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I recently received a request to do an interview on stroller etiquette. What a great topic! The interview gave me an opportunity to think through the issues that come up when people pushing strollers encounter tight spaces and crowded places and the manners that can help navigate them. It’s clear that there is etiquette to be found on both sides of the stroller. As with so many of our manners, stroller manners emerge from those three basic principles that form the foundation of all our etiquette advice at The Emily Post Institute: consideration, respect, and honesty. Stroller etiquette seems to be rooted primarily in the principle of consideration. Angela Hill, who wrote the article for MercuryNews.com, describes with humor and accuracy the potential situations that can arise: triple wides on a narrow sidewalk—strollers on public transportation at rush hour—what to do with a stroller in a restaurant while you eat—strollers so loaded with “stuff” the child has to walk anyway—and more! At the end of the article Angela shares my list of stroller manners. I love the title she created for the list:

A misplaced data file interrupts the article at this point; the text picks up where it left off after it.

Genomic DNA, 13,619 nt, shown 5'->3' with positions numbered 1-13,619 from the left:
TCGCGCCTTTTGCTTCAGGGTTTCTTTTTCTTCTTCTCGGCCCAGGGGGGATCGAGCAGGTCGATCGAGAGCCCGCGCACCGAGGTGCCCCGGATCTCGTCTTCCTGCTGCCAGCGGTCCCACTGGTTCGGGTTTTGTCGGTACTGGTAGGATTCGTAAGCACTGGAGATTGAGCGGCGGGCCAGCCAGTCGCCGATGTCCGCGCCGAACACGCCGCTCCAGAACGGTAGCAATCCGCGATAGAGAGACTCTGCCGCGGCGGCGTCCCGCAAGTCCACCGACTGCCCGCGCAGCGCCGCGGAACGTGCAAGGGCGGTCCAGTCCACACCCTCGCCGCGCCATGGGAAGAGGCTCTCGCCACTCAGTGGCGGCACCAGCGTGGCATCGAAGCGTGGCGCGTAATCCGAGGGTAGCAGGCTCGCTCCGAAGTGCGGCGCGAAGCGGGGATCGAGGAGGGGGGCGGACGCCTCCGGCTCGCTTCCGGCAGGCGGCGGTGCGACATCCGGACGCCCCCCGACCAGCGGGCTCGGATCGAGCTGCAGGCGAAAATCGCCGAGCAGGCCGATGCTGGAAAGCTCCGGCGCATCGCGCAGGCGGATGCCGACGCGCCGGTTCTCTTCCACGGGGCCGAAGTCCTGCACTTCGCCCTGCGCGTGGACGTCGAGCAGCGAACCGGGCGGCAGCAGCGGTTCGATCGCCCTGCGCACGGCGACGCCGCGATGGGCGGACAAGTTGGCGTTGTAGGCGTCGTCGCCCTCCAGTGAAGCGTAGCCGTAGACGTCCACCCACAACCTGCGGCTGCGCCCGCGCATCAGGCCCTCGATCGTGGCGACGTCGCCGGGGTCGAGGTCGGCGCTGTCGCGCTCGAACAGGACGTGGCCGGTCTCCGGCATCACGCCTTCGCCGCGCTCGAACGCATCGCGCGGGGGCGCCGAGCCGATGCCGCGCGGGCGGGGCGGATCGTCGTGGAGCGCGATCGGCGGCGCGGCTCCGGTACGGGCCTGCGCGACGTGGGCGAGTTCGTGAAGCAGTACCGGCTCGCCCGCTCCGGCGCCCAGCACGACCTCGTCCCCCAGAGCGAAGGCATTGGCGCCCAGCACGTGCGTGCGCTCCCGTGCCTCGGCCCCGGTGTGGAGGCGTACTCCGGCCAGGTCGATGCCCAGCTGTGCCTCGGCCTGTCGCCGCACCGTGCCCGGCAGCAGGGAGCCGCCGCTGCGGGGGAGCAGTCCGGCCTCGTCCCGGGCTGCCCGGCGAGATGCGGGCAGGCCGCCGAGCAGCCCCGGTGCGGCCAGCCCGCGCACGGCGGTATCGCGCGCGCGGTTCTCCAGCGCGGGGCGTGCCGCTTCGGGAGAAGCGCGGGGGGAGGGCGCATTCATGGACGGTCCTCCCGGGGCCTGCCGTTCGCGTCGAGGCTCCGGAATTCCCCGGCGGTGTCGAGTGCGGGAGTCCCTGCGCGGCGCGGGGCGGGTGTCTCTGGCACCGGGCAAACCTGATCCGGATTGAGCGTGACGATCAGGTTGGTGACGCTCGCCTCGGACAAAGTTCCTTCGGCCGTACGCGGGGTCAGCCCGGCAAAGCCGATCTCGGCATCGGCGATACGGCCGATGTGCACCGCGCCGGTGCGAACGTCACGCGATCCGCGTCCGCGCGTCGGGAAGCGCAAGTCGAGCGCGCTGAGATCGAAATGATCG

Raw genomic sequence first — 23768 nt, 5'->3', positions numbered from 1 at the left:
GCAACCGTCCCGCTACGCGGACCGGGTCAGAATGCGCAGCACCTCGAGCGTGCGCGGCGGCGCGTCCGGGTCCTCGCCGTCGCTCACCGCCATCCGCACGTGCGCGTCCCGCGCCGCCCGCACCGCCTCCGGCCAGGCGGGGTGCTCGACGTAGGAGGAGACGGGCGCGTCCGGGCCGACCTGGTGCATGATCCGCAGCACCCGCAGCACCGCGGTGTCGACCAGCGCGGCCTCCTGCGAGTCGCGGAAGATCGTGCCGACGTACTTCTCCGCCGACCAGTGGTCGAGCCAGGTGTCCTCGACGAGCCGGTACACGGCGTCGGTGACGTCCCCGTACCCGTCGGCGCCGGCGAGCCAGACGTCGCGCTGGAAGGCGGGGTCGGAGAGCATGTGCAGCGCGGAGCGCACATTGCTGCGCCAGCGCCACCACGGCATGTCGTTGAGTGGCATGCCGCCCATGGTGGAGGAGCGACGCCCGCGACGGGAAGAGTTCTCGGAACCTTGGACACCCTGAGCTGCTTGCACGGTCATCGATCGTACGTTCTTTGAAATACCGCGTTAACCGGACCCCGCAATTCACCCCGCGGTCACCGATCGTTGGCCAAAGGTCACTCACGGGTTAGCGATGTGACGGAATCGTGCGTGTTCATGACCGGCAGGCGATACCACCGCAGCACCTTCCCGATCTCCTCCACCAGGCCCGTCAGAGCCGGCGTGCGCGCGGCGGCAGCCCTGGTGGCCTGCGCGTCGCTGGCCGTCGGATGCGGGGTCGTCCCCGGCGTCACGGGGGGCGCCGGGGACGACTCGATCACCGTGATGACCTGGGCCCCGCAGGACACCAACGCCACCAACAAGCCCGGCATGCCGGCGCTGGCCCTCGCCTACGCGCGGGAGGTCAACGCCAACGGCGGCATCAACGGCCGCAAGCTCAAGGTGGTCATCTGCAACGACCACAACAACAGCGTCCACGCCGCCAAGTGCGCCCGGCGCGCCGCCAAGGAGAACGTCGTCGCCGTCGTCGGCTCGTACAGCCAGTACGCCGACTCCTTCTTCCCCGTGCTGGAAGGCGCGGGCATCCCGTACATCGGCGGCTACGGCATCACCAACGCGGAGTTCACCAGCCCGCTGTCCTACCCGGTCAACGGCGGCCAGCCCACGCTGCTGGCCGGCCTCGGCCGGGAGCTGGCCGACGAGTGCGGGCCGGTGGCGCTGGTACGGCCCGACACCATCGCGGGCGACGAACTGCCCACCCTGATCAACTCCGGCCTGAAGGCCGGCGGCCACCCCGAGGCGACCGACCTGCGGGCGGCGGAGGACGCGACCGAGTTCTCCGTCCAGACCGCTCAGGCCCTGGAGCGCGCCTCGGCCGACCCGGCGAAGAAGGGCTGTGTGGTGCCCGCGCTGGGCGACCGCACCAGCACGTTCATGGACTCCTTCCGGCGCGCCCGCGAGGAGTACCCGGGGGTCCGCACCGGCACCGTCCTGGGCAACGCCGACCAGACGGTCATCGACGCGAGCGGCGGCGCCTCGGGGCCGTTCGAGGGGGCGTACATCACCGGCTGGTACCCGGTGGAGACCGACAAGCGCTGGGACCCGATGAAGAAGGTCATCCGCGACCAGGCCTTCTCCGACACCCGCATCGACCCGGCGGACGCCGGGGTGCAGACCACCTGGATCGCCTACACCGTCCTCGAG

How to Keep the Peace
Consider whether a location is “family friendly.”
In restaurants, place child in high chair, then move stroller out of the way to a coat check area or lobby.
Have a back-up lightweight, collapsible model for travel and public transit.
Be considerate. Don’t block others when it's avoidable. Say please and thank you.
Be patient. Caring for small children isn’t easy!
Expect crowds of kids at amusement parks.
Open doors to help the parent.
If you’re blocked, ask politely for the stroller to be moved.
Be considerate. Go around. Say please and thank you.
I’m so glad Angela prompted my attention to this particular set of everyday manners! Thanks…
This article originally appeared as a post on Cindy's parenting blog, The Gift of Good Manners, which is now part of The Etiquette Daily.